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The Bible and the Message From Space

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(Last Updated:  17 Jan 2009 )

This article was in a book by Fred Heeren called Show Me God:  What The Message From Space Is Telling Us About God - How it Shocked Einstein, and How You Too Can Get a Bang Out of the Universe (1995, Searchlight Publications, Wheeling, Illinois). The author granted permission for the reproduction of the article.

What can we learn from this century's greatest astronomical discoveries?

Discovery 1—1919:

Discovery 2—1927:

Discovery 3—1965:

Discovery 4—1970s:

Discovery 5—1992:

What does all this have to do with the Bible?

Among all the ancient peoples, only the Hebrews got their cosmology right.  While the rest of the world believed in a magical, eternal universe that gave birth to the gods, only they believed in an eternal, transcendent God who gave the universe its beginning.

Like every cause, the Cause of the universe must be independent of its effect.  Thus, the first cause must be separate from the universe, not a part of it.  From ancient times, the Bible has clearly presented Gos as non-physical, a Spirit who cannot be contained, even by the heavens.  Unlike other ancient religious writings, the Bible prohibited the making of images of God, making it a point to teach that He is not a physical being.

The consensus of modern science is that the universe—and time itself—had a beginning.  Nothing that is confined to time could have created the cosmos.  God must not only be separate from His creation, but He must exist outside of time.  Again, from ancient days, the Bible specifically defined God as the I AM, operating outside of time and existing before the universe He created.


Perhaps the universe had a beginning, but how do we know that it didn’t begin by chance?

Stephen Hawking wrote, "If the rate of expansion one second after the big bang had been smaller by even one part in a hundred thousand million million, the universe would have re-collapsed before it ever reached its present state."  Slightly faster than the critical rate and matter would have dispersed too rapidly to allow stars and galaxies to form.  George Smoot describes the creation event as "finely orchestrated".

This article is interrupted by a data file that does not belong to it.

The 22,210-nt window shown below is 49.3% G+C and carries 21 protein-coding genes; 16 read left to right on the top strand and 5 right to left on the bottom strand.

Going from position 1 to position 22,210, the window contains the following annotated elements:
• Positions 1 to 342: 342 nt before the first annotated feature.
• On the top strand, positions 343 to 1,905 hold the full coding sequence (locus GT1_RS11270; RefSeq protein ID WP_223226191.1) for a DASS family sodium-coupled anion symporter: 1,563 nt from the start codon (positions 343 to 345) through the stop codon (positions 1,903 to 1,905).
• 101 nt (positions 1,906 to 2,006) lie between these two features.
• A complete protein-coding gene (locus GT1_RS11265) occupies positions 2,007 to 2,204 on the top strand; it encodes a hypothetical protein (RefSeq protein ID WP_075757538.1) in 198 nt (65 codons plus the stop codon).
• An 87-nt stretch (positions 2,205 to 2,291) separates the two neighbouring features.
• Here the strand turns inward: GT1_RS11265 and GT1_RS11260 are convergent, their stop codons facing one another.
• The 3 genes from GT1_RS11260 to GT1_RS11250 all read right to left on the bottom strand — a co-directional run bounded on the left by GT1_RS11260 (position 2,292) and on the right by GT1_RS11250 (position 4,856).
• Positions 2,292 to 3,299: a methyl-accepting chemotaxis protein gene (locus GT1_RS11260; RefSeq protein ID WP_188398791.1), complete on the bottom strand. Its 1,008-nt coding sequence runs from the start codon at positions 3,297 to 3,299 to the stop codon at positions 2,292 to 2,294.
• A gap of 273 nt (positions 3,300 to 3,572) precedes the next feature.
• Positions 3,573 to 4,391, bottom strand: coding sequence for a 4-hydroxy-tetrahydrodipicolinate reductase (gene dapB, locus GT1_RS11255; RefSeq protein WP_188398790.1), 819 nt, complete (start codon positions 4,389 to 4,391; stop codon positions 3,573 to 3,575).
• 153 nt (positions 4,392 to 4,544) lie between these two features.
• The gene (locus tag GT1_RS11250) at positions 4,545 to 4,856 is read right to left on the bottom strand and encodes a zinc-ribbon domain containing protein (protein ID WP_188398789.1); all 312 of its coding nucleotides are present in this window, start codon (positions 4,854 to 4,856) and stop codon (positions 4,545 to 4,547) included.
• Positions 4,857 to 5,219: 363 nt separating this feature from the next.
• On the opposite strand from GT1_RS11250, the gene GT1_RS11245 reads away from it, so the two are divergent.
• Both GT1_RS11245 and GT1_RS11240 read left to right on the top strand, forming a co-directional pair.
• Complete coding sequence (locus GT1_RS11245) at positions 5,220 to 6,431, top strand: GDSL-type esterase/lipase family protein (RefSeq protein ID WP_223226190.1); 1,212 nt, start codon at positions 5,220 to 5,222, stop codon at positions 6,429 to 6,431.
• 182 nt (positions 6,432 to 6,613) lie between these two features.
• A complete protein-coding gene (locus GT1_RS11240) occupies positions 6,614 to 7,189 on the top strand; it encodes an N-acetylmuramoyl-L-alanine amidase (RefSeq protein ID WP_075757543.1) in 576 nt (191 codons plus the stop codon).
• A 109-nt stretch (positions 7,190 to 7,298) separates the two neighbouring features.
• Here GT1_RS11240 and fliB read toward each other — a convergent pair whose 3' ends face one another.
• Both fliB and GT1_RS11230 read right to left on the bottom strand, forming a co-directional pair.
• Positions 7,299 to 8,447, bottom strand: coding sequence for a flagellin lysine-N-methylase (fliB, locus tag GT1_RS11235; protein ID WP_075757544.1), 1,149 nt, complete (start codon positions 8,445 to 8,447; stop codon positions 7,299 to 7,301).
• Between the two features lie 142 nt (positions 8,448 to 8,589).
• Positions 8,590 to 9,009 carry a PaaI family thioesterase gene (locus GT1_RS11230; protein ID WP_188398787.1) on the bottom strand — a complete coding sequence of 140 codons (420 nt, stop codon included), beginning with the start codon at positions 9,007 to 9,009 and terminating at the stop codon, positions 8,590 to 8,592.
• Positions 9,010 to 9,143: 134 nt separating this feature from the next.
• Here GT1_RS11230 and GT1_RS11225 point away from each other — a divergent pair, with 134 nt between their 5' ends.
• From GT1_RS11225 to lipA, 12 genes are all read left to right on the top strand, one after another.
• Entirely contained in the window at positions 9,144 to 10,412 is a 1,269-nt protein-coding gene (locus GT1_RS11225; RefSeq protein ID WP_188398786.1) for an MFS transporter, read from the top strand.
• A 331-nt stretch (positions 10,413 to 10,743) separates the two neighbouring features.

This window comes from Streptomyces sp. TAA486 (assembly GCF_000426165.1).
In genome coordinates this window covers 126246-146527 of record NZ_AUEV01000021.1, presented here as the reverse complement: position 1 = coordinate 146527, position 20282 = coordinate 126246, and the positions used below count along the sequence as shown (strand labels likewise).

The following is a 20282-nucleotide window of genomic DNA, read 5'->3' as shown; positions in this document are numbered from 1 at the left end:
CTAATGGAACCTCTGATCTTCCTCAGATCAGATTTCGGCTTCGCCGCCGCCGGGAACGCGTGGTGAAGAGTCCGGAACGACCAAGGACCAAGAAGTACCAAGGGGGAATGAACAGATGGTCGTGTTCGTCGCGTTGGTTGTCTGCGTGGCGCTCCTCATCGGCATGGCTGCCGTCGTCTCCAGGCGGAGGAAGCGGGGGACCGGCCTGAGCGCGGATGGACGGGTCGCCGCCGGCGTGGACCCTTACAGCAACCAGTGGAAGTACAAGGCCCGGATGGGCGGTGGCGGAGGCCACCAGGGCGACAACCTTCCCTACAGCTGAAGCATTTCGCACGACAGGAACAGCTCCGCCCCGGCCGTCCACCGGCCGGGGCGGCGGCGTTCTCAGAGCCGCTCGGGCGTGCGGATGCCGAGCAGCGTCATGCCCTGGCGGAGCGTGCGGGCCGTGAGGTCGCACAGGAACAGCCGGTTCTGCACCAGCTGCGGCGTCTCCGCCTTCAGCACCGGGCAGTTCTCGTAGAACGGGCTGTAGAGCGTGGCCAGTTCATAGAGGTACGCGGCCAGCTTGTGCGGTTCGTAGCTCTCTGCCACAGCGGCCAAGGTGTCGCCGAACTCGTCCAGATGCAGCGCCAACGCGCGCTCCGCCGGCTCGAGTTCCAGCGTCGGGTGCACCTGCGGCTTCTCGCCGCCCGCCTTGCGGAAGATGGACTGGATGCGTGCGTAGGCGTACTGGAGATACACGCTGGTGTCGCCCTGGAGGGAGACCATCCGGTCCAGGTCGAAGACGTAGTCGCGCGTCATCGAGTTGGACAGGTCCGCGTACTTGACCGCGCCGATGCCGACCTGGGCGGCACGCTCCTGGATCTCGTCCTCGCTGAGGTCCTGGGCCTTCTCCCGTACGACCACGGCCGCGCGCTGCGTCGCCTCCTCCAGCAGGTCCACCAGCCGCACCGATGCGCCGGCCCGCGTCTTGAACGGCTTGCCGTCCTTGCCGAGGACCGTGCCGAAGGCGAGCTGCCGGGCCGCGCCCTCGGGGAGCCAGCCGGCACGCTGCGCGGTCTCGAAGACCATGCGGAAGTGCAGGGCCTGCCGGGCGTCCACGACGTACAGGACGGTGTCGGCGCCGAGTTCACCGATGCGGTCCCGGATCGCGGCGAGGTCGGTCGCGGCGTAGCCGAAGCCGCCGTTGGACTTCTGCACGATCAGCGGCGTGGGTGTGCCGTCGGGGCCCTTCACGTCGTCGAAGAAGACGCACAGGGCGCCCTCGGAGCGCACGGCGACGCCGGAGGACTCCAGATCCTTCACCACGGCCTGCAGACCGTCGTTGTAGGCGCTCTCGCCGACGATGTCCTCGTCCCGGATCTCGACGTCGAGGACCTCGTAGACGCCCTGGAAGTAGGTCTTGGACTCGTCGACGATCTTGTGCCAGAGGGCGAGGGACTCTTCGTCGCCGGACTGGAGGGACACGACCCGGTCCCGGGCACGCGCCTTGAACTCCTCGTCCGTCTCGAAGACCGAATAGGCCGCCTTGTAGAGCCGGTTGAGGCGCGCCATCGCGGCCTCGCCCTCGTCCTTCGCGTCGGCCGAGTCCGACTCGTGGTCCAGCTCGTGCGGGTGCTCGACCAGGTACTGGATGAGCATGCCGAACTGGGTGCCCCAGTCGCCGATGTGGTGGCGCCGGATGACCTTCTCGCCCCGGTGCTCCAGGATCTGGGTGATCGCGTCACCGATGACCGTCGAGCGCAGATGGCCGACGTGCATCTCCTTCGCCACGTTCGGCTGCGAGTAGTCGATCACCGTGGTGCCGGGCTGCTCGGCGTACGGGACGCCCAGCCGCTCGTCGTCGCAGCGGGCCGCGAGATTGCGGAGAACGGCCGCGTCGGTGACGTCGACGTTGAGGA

Carl Sagan admits:  "It is easy to see that only a very restricted range of laws of nature are consistent with galaxies and stars, planets, life and intelligence."

Hawking cites that critical ratio between the masses of the proton and electron as one of the many fundamental numbers in nature.  He adds:  "The remarkable fact is that the values of these numbers seem to have been very finely adjusted to make possible the development of life."

The calculations of Hawking’s associate, Roger Penrose, show that the highly ordered (low entropy) initial state of the universe is not something that could have occurred by even the wildest chance.

When Fred Hoyle calculated the probability that carbon would have precisely the required resonance by chance, he said that his atheism was greatly shaken, adding:  "A common sense interpretation of the facts suggests that a superintellect has monkeyed with physics."

Princeton Physicist Freeman Dyson writes, "The more I examine the universe and the details of its architecture, the more I find that the universe in some sense must have known we were coming."  NASA astronomer John O’Keefe says, "It is my view that these circumstances indicate that the universe was created for man to live in."


But isn’t religion just a cultural phenomenon, a form of superstition?

For many it is.  But perhaps the ultimate superstition is to believe that this physical universe is imbued with mystical powers that enable it to bring itself into existence and then to finetune itself.